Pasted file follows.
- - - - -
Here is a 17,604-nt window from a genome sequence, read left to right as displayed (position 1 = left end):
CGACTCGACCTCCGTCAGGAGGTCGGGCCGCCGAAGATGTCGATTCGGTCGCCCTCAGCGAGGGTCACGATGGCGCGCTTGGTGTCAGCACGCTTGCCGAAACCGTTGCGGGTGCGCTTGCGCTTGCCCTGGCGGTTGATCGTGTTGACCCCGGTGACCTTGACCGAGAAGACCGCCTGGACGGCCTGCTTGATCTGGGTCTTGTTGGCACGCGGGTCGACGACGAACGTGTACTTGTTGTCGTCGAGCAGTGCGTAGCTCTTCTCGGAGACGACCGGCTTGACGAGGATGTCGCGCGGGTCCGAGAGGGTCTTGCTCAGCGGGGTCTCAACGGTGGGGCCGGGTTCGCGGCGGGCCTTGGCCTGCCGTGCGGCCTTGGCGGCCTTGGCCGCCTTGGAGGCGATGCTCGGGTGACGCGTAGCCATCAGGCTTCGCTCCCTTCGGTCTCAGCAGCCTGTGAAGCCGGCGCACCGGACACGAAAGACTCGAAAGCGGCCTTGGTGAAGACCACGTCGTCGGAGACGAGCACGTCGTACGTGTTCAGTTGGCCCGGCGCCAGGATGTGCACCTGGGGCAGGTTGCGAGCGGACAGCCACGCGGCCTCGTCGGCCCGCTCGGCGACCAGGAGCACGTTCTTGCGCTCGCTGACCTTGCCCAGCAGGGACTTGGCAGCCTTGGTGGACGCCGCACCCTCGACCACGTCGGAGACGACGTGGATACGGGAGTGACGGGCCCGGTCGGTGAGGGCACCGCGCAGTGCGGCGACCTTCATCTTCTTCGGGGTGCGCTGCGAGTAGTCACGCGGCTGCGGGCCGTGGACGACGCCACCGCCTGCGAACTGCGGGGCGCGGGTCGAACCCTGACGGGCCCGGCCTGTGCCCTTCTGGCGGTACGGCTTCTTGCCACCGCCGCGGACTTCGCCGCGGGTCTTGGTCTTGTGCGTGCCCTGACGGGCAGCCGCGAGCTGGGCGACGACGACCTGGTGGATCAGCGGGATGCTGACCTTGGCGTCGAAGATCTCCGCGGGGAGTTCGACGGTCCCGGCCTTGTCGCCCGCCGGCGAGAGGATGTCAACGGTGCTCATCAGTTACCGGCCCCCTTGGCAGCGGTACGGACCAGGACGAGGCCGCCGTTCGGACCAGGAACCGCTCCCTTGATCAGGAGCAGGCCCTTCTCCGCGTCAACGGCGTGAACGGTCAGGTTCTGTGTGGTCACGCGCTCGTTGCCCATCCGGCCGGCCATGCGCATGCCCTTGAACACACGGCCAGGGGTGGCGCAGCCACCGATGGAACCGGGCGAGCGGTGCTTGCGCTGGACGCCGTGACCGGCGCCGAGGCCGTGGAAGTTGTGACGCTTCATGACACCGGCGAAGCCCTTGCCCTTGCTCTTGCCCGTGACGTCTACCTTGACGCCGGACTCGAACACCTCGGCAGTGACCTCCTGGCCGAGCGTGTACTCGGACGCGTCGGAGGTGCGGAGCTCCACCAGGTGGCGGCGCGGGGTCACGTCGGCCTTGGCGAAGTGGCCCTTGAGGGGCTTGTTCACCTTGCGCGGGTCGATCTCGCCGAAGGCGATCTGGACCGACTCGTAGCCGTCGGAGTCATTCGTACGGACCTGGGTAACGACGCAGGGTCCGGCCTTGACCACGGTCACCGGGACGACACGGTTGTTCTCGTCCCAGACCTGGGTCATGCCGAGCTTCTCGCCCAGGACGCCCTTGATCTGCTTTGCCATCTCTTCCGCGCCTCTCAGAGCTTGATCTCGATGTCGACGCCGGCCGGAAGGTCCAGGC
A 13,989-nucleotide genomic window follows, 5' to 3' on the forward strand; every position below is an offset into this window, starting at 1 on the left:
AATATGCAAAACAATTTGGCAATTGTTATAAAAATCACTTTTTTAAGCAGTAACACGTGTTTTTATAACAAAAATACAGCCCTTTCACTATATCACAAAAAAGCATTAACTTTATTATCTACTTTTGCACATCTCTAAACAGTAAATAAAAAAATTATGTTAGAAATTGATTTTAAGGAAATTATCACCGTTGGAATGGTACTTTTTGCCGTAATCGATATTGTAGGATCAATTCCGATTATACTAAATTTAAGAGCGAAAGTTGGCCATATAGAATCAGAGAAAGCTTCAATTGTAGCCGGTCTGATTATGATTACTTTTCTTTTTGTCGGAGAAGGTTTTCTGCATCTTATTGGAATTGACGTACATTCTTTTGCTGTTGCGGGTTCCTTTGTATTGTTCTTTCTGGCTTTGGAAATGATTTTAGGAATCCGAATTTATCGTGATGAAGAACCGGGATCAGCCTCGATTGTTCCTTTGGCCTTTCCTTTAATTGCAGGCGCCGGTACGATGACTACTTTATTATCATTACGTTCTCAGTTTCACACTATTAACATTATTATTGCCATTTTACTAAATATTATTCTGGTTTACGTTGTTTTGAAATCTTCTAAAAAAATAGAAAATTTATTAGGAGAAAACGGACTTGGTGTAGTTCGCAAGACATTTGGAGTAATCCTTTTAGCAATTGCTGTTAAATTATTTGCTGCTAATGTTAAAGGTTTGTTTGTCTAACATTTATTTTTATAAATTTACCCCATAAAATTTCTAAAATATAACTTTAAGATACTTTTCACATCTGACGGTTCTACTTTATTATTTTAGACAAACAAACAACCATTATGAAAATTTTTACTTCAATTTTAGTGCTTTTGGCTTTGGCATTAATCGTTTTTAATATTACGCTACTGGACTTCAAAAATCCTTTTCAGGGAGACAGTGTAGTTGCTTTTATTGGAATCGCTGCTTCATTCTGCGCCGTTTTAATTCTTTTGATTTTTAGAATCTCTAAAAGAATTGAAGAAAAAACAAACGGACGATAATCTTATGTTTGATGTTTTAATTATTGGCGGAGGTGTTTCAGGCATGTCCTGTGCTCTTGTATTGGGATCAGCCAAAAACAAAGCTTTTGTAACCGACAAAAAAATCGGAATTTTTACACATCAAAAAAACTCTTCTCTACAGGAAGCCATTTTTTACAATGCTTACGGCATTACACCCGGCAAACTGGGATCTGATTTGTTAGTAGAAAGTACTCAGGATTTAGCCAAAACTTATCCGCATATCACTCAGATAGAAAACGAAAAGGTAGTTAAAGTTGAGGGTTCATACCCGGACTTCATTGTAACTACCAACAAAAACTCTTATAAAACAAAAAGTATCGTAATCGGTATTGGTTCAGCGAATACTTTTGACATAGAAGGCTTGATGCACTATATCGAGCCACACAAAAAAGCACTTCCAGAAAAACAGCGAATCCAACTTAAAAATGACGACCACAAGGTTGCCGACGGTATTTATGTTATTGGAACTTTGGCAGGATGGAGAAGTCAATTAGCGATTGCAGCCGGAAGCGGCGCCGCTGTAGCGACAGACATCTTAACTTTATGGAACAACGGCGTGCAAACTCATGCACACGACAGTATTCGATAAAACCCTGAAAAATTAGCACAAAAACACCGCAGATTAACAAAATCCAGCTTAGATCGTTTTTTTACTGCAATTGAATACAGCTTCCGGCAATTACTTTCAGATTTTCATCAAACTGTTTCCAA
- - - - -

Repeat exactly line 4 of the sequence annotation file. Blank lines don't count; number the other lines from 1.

AATATGCAAAACAATTTGGCAATTGTTATAAAAATCACTTTTTTAAGCAGTAACACGTGTTTTTATAACAAAAATACAGCCCTTTCACTATATCACAAAAAAGCATTAACTTTATTATCTACTTTTGCACATCTCTAAACAGTAAATAAAAAAATTATGTTAGAAATTGATTTTAAGGAAATTATCACCGTTGGAATGGTACTTTTTGCCGTAATCGATATTGTAGGATCAATTCCGATTATACTAAATTTAAGAGCGAAAGTTGGCCATATAGAATCAGAGAAAGCTTCAATTGTAGCCGGTCTGATTATGATTACTTTTCTTTTTGTCGGAGAAGGTTTTCTGCATCTTATTGGAATTGACGTACATTCTTTTGCTGTTGCGGGTTCCTTTGTATTGTTCTTTCTGGCTTTGGAAATGATTTTAGGAATCCGAATTTATCGTGATGAAGAACCGGGATCAGCCTCGATTGTTCCTTTGGCCTTTCCTTTAATTGCAGGCGCCGGTACGATGACTACTTTATTATCATTACGTTCTCAGTTTCACACTATTAACATTATTATTGCCATTTTACTAAATATTATTCTGGTTTACGTTGTTTTGAAATCTTCTAAAAAAATAGAAAATTTATTAGGAGAAAACGGACTTGGTGTAGTTCGCAAGACATTTGGAGTAATCCTTTTAGCAATTGCTGTTAAATTATTTGCTGCTAATGTTAAAGGTTTGTTTGTCTAACATTTATTTTTATAAATTTACCCCATAAAATTTCTAAAATATAACTTTAAGATACTTTTCACATCTGACGGTTCTACTTTATTATTTTAGACAAACAAACAACCATTATGAAAATTTTTACTTCAATTTTAGTGCTTTTGGCTTTGGCATTAATCGTTTTTAATATTACGCTACTGGACTTCAAAAATCCTTTTCAGGGAGACAGTGTAGTTGCTTTTATTGGAATCGCTGCTTCATTCTGCGCCGTTTTAATTCTTTTGATTTTTAGAATCTCTAAAAGAATTGAAGAAAAAACAAACGGACGATAATCTTATGTTTGATGTTTTAATTATTGGCGGAGGTGTTTCAGGCATGTCCTGTGCTCTTGTATTGGGATCAGCCAAAAACAAAGCTTTTGTAACCGACAAAAAAATCGGAATTTTTACACATCAAAAAAACTCTTCTCTACAGGAAGCCATTTTTTACAATGCTTACGGCATTACACCCGGCAAACTGGGATCTGATTTGTTAGTAGAAAGTACTCAGGATTTAGCCAAAACTTATCCGCATATCACTCAGATAGAAAACGAAAAGGTAGTTAAAGTTGAGGGTTCATACCCGGACTTCATTGTAACTACCAACAAAAACTCTTATAAAACAAAAAGTATCGTAATCGGTATTGGTTCAGCGAATACTTTTGACATAGAAGGCTTGATGCACTATATCGAGCCACACAAAAAAGCACTTCCAGAAAAACAGCGAATCCAACTTAAAAATGACGACCACAAGGTTGCCGACGGTATTTATGTTATTGGAACTTTGGCAGGATGGAGAAGTCAATTAGCGATTGCAGCCGGAAGCGGCGCCGCTGTAGCGACAGACATCTTAACTTTATGGAACAACGGCGTGCAAACTCATGCACACGACAGTATTCGATAAAACCCTGAAAAATTAGCACAAAAACACCGCAGATTAACAAAATCCAGCTTAGATCGTTTTTTTACTGCAATTGAATACAGCTTCCGGCAATTACTTTCAGATTTTCATCAAACTGTTTCCAA